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NSA Benefits Outweigh Snowden Damage

U.S. relations with other nations remain largely unchanged, agency director says.

Revelations about the National Security Agency’s (NSA’s) monitoring practices created some fallout with the telecommunications industry and other nations, acknowledges Adm. Michael Rogers, USN, the agency’s new director, who also leads the U.S. Cyber Command. But the capabilities the agency provides eclipse the damage done.

“The majority of the relationships that we have around the world with nation states, with the corporate sector, remain as they were before this—the majority,” Adm. Rogers stresses. “That’s not to say it hasn’t had an impact, and no one should think otherwise. 

“Clearly we have some nations that have been very vocal, very visible in their frustration and their unhappiness, and we’re working through that. That’s much bigger than just an intelligence issue. There’s a lot of policy aspects to that, and so as a nation, we will work our way through that.”

He points out that his job requires a lot of traveling and talking to his counterparts in other nations, and he reminds them that “we both want to create partnerships that generate value for each of us.” He says that, if asked, nearly every one of our major partners likely would say that, “the value that NSA provides them in terms of the information that we share to help defend their citizens is almost irreplaceable.” 

“We have a level of capability and a reach that literally few, if any, can replicate. That’s a real positive for us as a nation, and it’s a positive for our friends and allies, because I am always mindful that we are part of a bigger team. And so part of our mission at NSA is not only to defend the citizens of the United States but to help ensure the defense of the citizens of our key allies and friends around the world. And to do that, we have got to share information with them. We have got to share the insights that we generate,” the admiral offers.

The agency has taken steps against another Snowden-like data breach, but no one can fully guarantee data will never be compromised. “This isn’t just about finding one silver bullet that, quote, is going to fix your insider threat problem,” he says. The goal that he and his predecessor have laid out is to ensure that Snowden’s months-long data extrication operation cannot be duplicated. “That’s what I want to make sure doesn’t happen again; that we have put in place processes and technical changes, both to our systems and our data, that will preclude the ability to do that again,” Adm. Rogers states.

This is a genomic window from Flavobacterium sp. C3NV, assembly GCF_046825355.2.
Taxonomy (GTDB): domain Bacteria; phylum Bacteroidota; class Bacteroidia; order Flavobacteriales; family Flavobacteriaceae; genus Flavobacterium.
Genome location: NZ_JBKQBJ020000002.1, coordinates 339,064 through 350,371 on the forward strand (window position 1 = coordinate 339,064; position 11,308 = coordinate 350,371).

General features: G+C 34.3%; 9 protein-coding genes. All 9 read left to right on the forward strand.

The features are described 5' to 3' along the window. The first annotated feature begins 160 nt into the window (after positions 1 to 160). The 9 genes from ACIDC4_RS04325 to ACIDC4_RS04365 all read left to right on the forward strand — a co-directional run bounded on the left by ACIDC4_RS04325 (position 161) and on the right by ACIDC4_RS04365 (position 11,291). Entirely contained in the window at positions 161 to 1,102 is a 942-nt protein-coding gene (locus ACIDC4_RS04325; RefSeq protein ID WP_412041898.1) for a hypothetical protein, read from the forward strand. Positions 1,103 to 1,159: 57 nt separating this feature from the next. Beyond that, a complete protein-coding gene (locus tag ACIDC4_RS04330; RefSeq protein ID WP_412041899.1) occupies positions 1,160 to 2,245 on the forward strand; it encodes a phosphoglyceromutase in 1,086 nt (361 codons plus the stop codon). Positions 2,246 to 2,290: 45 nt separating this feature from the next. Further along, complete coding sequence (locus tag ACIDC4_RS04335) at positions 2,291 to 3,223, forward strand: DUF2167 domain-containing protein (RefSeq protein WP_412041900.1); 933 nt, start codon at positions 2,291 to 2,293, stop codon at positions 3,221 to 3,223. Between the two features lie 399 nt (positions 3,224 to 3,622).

The steps taken have generated some questions among the work force, with some personnel feeling they are being unfairly treated because of Snowden’s actions, he reports. Those actions include restricting some behaviors normally used in the course of conducting the mission, providing greater oversight of network behavior and scrutinizing new hires more closely, including the possibility of more polygraphs. “It’s about trying to find the right balance, because I don’t want to take this to the extreme,” he states. More extreme measures, he indicates, would cause the agency to lose its work force and inhibit mission execution. “On the other hand, I don’t want to take it to the point where we’re able to execute our mission and we’ve got a work force that feels really good, but the level of risk we’re taking is way too high.” 

He distinguishes between mistakes and deliberate criminal acts and indicates that Snowden performed the latter. “I tell the work force we need to focus on the mission, and we are not going to be defined by the criminal acts of one individual,” he says, adding that employees must continually ask if they are complying with the law and with the processes and procedures that have been put in place. “I’ve told everyone in the work force that there is a difference between a mistake and a choice. If you make a mistake, we’ll be there for you. You make a choice, and I will hold you accountable for the choices you make. If you want to steal, that’s a choice. That’s not a mistake.”